[Accepted Manuscript] Increased orthogeriatrician involvement in hip fracture care and its impact on mortality in England

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Neuburger, J. ; Currie, C. ; Wakeman, R. ; Johansen, A. ; Tsang, C. ; Plant, F. ; Wilson, H. ; Cromwell, D.A. ; van der Meulen, J. ; De Stavola, B. (2016)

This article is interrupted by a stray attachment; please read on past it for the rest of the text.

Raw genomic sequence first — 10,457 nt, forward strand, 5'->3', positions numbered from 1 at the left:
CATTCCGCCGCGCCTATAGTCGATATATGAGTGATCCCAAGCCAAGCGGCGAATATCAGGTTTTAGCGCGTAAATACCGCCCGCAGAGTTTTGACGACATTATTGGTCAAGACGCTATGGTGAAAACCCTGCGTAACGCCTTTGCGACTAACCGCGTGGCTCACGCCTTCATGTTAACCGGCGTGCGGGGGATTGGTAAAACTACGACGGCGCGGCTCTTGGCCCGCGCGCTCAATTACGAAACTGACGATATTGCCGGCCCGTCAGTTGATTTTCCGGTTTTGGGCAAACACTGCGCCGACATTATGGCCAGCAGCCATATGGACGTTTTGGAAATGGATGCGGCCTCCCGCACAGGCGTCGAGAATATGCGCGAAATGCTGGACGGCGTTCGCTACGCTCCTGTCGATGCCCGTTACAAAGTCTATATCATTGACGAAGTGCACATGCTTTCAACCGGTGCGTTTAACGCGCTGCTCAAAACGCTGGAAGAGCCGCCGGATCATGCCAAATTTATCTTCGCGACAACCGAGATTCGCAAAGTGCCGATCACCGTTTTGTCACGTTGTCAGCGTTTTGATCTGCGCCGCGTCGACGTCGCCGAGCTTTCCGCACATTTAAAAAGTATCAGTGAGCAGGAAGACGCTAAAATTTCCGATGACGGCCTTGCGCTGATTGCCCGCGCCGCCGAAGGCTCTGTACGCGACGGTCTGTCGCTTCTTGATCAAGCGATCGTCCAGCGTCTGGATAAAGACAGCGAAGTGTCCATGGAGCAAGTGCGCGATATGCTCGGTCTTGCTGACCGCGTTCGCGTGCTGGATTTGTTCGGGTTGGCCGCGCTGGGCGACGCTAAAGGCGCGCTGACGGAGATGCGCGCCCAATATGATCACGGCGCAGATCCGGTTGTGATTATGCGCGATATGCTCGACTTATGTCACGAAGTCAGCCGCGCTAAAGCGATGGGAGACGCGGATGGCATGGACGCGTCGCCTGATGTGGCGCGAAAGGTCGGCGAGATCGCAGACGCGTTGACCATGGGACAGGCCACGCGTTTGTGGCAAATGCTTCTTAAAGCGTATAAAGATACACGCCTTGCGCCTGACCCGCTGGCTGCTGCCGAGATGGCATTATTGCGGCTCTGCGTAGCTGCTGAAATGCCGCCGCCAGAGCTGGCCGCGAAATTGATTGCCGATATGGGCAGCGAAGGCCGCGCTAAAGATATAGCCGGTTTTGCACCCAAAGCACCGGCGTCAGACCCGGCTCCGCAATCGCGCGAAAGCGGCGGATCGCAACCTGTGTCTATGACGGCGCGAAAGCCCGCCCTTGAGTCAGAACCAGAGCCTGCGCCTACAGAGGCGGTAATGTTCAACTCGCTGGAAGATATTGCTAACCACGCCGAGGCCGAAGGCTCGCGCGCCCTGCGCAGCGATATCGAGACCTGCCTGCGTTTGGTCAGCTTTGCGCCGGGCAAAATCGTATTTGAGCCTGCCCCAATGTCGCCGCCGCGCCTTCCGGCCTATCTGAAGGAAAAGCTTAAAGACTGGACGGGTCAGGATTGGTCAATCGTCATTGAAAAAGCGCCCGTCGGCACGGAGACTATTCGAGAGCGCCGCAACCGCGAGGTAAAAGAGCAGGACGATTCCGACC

Objectives to describe the increase in orthogeriatrician involvement in hip fracture care in England and its association with improvements in time to surgery and mortality.\ud \ud Study design analysis of Hospital Episode Statistics for 196,401 patients presenting with hip fracture to 150 hospitals in England between 1 April 2010 and 28 February 2014, combined with data on orthogeriatrician hours from a national organisational survey.\ud \ud Methods we examined changes in the average number of hours worked by orthogeriatricians in orthopaedic departments per patient with hip fracture, and their potential effect on mortality within 30 days of presentation. The role of prompt surgery (on day of or day after presentation) was explored as a potential confounding factor. Associations were assessed using conditional Poisson regression models with adjustment for patients’ sex, age and comorbidity and year, with hospitals treated as fixed effects.\ud \ud Results between 2010 and 2013, there was an increase of 2.5 hours per patient in the median number of hours worked by orthogeriatricians—from 1.5 to 4.0 hours. An increase of 2.5 hours per patient was associated with a relative reduction in mortality of 3.4% (95% confidence interval 0.9% to 5.9%, P = 0.01). This corresponds to an absolute reduction of approximately 0.3%. Higher numbers of orthogeriatrician hours were associated with higher rates of prompt surgery, but were independently associated with lower mortality.\ud \ud Conclusion in the context of initiatives to improve hip fracture care, we identified statistically significant and robust associations between increased orthogeriatrician hours per patient and reduced 30-day mortality.
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